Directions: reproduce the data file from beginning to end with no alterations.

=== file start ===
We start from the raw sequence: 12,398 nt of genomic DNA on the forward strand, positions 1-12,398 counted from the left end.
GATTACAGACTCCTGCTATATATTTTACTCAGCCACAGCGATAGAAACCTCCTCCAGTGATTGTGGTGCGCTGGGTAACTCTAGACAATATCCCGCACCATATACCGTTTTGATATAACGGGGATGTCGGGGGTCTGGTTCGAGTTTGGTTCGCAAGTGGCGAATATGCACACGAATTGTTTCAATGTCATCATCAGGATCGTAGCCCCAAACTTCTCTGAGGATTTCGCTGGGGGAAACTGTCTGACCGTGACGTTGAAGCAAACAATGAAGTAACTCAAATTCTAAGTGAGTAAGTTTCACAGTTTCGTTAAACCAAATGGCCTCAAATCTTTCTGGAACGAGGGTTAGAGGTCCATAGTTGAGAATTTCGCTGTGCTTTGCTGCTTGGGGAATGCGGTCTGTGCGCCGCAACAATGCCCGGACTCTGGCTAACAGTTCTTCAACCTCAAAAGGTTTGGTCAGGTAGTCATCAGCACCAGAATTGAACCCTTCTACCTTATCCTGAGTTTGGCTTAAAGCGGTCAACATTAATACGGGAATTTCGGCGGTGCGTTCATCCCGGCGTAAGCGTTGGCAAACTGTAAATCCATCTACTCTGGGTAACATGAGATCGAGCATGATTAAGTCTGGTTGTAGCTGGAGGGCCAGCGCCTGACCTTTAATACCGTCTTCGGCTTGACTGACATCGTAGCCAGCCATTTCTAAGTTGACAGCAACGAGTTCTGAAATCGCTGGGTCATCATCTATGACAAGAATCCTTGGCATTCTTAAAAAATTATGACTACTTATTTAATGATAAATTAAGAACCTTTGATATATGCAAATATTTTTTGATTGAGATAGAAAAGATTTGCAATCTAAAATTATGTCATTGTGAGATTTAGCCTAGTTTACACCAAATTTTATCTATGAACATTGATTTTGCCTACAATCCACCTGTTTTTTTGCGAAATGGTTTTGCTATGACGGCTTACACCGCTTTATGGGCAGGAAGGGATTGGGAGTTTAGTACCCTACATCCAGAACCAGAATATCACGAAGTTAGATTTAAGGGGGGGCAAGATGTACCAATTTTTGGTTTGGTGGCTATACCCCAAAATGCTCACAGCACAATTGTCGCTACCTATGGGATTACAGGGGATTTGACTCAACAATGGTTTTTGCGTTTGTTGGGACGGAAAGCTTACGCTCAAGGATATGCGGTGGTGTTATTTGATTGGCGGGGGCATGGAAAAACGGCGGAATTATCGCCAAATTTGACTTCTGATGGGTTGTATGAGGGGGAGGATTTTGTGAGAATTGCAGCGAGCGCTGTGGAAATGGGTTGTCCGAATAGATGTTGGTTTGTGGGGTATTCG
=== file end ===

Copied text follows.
We start from the raw sequence: 12,398 nt of genomic DNA on the forward strand, positions 1-12,398 counted from the left end.
GATTACAGACTCCTGCTATATATTTTACTCAGCCACAGCGATAGAAACCTCCTCCAGTGATTGTGGTGCGCTGGGTAACTCTAGACAATATCCCGCACCATATACCGTTTTGATATAACGGGGATGTCGGGGGTCTGGTTCGAGTTTGGTTCGCAAGTGGCGAATATGCACACGAATTGTTTCAATGTCATCATCAGGATCGTAGCCCCAAACTTCTCTGAGGATTTCGCTGGGGGAAACTGTCTGACCGTGACGTTGAAGCAAACAATGAAGTAACTCAAATTCTAAGTGAGTAAGTTTCACAGTTTCGTTAAACCAAATGGCCTCAAATCTTTCTGGAACGAGGGTTAGAGGTCCATAGTTGAGAATTTCGCTGTGCTTTGCTGCTTGGGGAATGCGGTCTGTGCGCCGCAACAATGCCCGGACTCTGGCTAACAGTTCTTCAACCTCAAAAGGTTTGGTCAGGTAGTCATCAGCACCAGAATTGAACCCTTCTACCTTATCCTGAGTTTGGCTTAAAGCGGTCAACATTAATACGGGAATTTCGGCGGTGCGTTCATCCCGGCGTAAGCGTTGGCAAACTGTAAATCCATCTACTCTGGGTAACATGAGATCGAGCATGATTAAGTCTGGTTGTAGCTGGAGGGCCAGCGCCTGACCTTTAATACCGTCTTCGGCTTGACTGACATCGTAGCCAGCCATTTCTAAGTTGACAGCAACGAGTTCTGAAATCGCTGGGTCATCATCTATGACAAGAATCCTTGGCATTCTTAAAAAATTATGACTACTTATTTAATGATAAATTAAGAACCTTTGATATATGCAAATATTTTTTGATTGAGATAGAAAAGATTTGCAATCTAAAATTATGTCATTGTGAGATTTAGCCTAGTTTACACCAAATTTTATCTATGAACATTGATTTTGCCTACAATCCACCTGTTTTTTTGCGAAATGGTTTTGCTATGACGGCTTACACCGCTTTATGGGCAGGAAGGGATTGGGAGTTTAGTACCCTACATCCAGAACCAGAATATCACGAAGTTAGATTTAAGGGGGGGCAAGATGTACCAATTTTTGGTTTGGTGGCTATACCCCAAAATGCTCACAGCACAATTGTCGCTACCTATGGGATTACAGGGGATTTGACTCAACAATGGTTTTTGCGTTTGTTGGGACGGAAAGCTTACGCTCAAGGATATGCGGTGGTGTTATTTGATTGGCGGGGGCATGGAAAAACGGCGGAATTATCGCCAAATTTGACTTCTGATGGGTTGTATGAGGGGGAGGATTTTGTGAGAATTGCAGCGAGCGCTGTGGAAATGGGTTGTCCGAATAGATGTTGGTTTGTGGGGTATTCG